Jillian Michaels says she stands by her criticism of Lizzo’s weight, but she also wants people to stop asking her about Lizzo

Jillian michaels
  • In an interview with Carlos Watson, Jillian Michaels referenced the backlash she faced for commenting on Lizzo’s weight last year.
  • She said we shouldn’t celebrate people based on their body, big or small.
  • She also clarified that obesity is a health issue that doesn’t affect a person’s worth as much as it affects them as a human being.
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In a recent interview with Carlos Watson, celebrity trainer Jillian Michaels commented on last year’s backlash to her statements on pop star Lizzo.

“Why are we celebrating her body? Why does it matter?” Michaels said in the clip, that went viral January 2020. “It isn’t going to be awesome if she gets diabetes.”

Michaels told Watson she’s still concerned about the health risks, but regrets conflating obesity as a health issue with one specific person. Going forward, she’d rather keep Lizzo out of the conversation, she told Watson.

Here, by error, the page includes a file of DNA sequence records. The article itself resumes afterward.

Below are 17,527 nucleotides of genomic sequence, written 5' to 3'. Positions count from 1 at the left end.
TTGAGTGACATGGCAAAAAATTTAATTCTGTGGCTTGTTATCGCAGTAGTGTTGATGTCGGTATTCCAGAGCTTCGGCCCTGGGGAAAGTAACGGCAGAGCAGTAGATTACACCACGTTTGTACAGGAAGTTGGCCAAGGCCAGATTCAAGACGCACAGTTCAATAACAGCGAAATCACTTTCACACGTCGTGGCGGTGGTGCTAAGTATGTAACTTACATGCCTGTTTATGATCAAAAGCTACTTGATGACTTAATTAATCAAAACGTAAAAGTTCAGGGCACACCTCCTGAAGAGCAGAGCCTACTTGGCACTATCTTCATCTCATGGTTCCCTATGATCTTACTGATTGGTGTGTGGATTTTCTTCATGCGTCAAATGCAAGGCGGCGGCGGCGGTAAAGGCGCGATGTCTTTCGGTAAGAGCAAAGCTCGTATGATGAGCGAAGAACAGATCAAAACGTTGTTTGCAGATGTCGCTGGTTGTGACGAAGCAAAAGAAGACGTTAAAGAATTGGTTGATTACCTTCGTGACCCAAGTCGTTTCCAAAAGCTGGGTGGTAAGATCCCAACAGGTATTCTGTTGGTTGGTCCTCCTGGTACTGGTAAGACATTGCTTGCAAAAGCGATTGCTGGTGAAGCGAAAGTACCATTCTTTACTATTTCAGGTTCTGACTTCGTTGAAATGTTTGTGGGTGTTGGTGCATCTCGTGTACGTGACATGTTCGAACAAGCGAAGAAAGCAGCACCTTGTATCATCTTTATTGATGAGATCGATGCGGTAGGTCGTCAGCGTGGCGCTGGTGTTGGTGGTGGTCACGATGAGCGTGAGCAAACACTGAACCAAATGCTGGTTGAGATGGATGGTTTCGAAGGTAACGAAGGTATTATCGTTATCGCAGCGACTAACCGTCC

“I’ve never once actually brought her up, she has been brought up to me. I would like to separate her from the issue, if at all possible, and I should have done that the first time I was asked,” Michaels said.

However, she repeated her assertions that obesity is dangerous, citing statistics about the number of Americans with obesity and chronic health issues.

“When you are an expert in a category, you have a responsibility to tell the truth, whether it makes you popular or not,” she told Watson.

Obesity may affect health, but it’s not a measure of worth

While obesity is associated with a higher risk of diabetes, heart disease, stroke, and some types of cancer, weight, in general, is still a poor indicator of health or fitness.

Research shows that factors like blood pressure, insulin resistance, and cholesterol levels are more important. Studies also show that pressure to lose weight can increase the risk of dangerous eating disorders and worsens health.

Michaels also said a person’s body size has nothing to do with their worth.

“We need to celebrate individuals. We shouldn’t celebrate somebody because they’re big, we shouldn’t celebrate somebody because they’re small. We should celebrate somebody on the quality of their character,” she said. “Obesity is just unhealthy. That’s it. And it has no merit on the quality of the human. They’re not connected.”